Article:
Privacy advocates are calling for more safeguards related to a state collection of DNA samples from 16 million Californians in a nondescript government warehouse in the Bay Area.
The biobank holds blood taken with the prick of a heel from almost every baby born in California for the last three decades. It is used to screen for 80 health disorders, such as cystic fibrosis and sickle cell anemia.
Unlike most states, California keeps the frozen samples indefinitely and shares them with genetic researchers, for a fee.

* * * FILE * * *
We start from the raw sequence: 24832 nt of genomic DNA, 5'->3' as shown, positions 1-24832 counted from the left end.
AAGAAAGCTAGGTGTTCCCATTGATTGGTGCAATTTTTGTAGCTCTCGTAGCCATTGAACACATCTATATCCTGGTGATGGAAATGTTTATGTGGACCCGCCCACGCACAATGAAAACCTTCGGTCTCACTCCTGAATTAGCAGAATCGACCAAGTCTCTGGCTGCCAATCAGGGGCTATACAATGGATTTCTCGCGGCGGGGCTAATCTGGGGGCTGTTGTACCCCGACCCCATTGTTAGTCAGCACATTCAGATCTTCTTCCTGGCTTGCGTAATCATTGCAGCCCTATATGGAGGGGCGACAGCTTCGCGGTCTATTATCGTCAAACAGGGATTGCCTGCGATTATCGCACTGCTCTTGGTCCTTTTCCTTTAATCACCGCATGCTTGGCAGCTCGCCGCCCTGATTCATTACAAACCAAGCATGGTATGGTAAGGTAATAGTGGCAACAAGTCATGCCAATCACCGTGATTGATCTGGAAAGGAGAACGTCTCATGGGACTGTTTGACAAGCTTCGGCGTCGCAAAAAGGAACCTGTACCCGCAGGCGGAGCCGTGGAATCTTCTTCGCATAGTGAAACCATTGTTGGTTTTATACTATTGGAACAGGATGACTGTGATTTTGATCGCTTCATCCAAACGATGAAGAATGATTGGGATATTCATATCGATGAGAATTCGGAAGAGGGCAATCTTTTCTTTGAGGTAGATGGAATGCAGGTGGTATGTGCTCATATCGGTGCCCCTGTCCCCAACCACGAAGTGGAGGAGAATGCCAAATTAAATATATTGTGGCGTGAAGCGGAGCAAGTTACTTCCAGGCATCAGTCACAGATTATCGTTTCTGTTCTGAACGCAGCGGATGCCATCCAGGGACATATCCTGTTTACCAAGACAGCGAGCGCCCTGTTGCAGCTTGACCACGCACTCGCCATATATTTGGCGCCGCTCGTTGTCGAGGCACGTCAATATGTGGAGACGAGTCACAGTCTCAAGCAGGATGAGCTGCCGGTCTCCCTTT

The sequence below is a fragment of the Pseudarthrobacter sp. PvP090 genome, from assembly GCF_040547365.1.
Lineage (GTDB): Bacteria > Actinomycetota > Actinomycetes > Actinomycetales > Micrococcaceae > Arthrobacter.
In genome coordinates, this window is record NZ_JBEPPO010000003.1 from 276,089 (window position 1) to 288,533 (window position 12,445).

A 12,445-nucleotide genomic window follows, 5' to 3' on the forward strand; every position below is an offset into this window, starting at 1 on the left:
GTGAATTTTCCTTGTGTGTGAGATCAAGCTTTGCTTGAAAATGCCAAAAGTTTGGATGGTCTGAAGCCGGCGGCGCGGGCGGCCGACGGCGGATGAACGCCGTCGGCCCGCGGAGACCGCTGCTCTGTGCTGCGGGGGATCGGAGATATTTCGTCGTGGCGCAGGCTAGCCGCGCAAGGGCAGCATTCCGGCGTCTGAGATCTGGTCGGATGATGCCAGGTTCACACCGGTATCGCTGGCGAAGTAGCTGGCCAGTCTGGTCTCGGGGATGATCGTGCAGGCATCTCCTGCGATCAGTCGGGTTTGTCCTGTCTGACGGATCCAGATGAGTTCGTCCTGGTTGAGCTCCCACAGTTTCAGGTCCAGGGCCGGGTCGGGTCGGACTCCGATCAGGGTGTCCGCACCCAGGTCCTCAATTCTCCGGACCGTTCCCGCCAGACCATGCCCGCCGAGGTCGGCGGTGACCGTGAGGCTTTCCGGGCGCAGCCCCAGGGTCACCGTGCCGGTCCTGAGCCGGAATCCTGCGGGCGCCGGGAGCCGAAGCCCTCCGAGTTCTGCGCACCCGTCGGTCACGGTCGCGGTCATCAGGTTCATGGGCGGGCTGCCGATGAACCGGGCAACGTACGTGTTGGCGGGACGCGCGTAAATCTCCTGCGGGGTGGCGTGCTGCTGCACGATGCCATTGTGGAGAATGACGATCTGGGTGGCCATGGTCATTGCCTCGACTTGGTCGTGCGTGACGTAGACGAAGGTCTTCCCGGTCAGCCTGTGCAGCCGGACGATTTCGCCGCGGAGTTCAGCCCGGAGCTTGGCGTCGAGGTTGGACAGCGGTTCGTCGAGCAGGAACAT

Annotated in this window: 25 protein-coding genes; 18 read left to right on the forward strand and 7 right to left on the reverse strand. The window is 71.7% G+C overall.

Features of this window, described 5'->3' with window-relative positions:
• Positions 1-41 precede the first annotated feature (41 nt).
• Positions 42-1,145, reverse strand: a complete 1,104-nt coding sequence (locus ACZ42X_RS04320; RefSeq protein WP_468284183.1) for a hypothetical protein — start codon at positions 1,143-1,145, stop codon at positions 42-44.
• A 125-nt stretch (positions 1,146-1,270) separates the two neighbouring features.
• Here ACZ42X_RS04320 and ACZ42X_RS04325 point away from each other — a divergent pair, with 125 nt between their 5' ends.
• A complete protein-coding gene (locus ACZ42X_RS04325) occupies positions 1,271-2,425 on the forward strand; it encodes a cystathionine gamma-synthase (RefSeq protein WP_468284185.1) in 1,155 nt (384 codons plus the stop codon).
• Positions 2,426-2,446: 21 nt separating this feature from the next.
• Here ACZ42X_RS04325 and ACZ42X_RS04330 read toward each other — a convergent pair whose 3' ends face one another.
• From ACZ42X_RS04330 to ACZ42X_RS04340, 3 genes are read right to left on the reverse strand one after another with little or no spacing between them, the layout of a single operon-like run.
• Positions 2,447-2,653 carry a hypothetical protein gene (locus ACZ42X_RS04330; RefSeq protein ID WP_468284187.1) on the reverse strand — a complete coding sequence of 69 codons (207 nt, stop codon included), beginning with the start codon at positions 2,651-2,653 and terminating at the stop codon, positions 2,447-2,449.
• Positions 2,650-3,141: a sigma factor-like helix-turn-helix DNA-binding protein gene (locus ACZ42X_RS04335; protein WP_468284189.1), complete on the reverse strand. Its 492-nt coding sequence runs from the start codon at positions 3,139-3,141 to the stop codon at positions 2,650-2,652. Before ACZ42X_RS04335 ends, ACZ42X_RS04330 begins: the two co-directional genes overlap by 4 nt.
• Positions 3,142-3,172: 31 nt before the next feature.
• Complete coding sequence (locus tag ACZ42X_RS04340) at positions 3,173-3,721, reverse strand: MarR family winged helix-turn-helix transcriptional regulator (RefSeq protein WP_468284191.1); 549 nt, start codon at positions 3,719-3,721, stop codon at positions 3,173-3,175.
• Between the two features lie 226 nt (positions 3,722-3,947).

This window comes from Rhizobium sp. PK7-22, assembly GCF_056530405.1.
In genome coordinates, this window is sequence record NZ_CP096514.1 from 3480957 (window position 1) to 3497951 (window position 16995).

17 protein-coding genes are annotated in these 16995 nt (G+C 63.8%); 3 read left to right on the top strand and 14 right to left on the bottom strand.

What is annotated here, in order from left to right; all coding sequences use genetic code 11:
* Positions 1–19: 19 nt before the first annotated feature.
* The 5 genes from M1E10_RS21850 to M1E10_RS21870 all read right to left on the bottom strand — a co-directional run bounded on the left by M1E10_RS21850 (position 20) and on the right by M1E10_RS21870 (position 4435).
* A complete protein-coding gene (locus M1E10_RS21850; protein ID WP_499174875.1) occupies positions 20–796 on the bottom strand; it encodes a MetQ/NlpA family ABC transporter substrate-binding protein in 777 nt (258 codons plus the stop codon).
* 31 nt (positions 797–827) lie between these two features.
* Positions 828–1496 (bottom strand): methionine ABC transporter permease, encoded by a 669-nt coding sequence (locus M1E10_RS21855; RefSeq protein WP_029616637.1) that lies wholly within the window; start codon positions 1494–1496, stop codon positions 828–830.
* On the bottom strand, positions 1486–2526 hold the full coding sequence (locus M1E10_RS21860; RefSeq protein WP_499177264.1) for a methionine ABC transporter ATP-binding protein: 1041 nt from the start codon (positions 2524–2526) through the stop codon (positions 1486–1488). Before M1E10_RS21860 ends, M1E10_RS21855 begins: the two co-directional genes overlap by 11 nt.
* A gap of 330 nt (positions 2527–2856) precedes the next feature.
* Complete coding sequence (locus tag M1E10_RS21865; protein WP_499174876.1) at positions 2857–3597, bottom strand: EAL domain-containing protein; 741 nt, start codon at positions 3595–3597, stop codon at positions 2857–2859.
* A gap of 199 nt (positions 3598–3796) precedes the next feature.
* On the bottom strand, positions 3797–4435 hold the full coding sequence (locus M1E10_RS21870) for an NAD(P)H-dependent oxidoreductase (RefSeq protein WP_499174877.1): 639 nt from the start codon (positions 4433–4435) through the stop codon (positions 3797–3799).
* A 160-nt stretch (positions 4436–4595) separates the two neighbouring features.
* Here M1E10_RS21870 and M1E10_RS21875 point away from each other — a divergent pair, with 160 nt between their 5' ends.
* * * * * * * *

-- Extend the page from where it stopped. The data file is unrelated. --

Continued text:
State officials say the samples are secure and are used to save lives. But the privacy advocates and an influential state lawmaker, concerned about the potential misuse of DNA information, say parents and donors should have a clear choice about whether the state can keep theirs.
“Throughout the process, from the point of screening to the point of storage to the point of third-party use, public understanding, knowledge and consent is almost completely” absent, said Jeremy Gruber, president of the nonprofit Council for Responsible Genetics.
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